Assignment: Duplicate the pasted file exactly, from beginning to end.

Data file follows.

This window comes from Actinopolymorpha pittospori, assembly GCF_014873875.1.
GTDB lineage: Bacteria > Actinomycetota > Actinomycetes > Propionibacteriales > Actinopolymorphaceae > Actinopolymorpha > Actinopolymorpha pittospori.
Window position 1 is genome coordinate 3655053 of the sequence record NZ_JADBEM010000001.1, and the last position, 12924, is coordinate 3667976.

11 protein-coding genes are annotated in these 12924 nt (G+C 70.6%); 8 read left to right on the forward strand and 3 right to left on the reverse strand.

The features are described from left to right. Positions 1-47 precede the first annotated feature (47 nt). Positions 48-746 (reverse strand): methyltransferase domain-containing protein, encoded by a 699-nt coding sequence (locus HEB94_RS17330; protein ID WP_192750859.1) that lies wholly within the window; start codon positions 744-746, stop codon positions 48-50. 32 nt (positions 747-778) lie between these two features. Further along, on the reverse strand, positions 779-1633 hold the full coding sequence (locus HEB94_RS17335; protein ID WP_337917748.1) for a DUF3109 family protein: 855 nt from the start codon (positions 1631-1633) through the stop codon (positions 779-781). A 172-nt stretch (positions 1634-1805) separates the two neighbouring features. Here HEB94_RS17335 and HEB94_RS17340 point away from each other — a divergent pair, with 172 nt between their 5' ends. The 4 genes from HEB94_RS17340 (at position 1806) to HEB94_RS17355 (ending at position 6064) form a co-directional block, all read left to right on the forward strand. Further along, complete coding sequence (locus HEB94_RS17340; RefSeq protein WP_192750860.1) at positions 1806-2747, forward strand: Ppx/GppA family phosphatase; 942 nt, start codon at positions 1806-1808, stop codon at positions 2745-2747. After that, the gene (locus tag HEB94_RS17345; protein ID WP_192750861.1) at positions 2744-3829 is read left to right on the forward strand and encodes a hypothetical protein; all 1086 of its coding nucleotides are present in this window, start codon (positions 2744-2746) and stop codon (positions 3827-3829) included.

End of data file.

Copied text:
This window comes from Actinopolymorpha pittospori, assembly GCF_014873875.1.
GTDB lineage: Bacteria > Actinomycetota > Actinomycetes > Propionibacteriales > Actinopolymorphaceae > Actinopolymorpha > Actinopolymorpha pittospori.
Window position 1 is genome coordinate 3655053 of the sequence record NZ_JADBEM010000001.1, and the last position, 12924, is coordinate 3667976.

11 protein-coding genes are annotated in these 12924 nt (G+C 70.6%); 8 read left to right on the forward strand and 3 right to left on the reverse strand.

The features are described from left to right. Positions 1-47 precede the first annotated feature (47 nt). Positions 48-746 (reverse strand): methyltransferase domain-containing protein, encoded by a 699-nt coding sequence (locus HEB94_RS17330; protein ID WP_192750859.1) that lies wholly within the window; start codon positions 744-746, stop codon positions 48-50. 32 nt (positions 747-778) lie between these two features. Further along, on the reverse strand, positions 779-1633 hold the full coding sequence (locus HEB94_RS17335; protein ID WP_337917748.1) for a DUF3109 family protein: 855 nt from the start codon (positions 1631-1633) through the stop codon (positions 779-781). A 172-nt stretch (positions 1634-1805) separates the two neighbouring features. Here HEB94_RS17335 and HEB94_RS17340 point away from each other — a divergent pair, with 172 nt between their 5' ends. The 4 genes from HEB94_RS17340 (at position 1806) to HEB94_RS17355 (ending at position 6064) form a co-directional block, all read left to right on the forward strand. Further along, complete coding sequence (locus HEB94_RS17340; RefSeq protein WP_192750860.1) at positions 1806-2747, forward strand: Ppx/GppA family phosphatase; 942 nt, start codon at positions 1806-1808, stop codon at positions 2745-2747. After that, the gene (locus tag HEB94_RS17345; protein ID WP_192750861.1) at positions 2744-3829 is read left to right on the forward strand and encodes a hypothetical protein; all 1086 of its coding nucleotides are present in this window, start codon (positions 2744-2746) and stop codon (positions 3827-3829) included.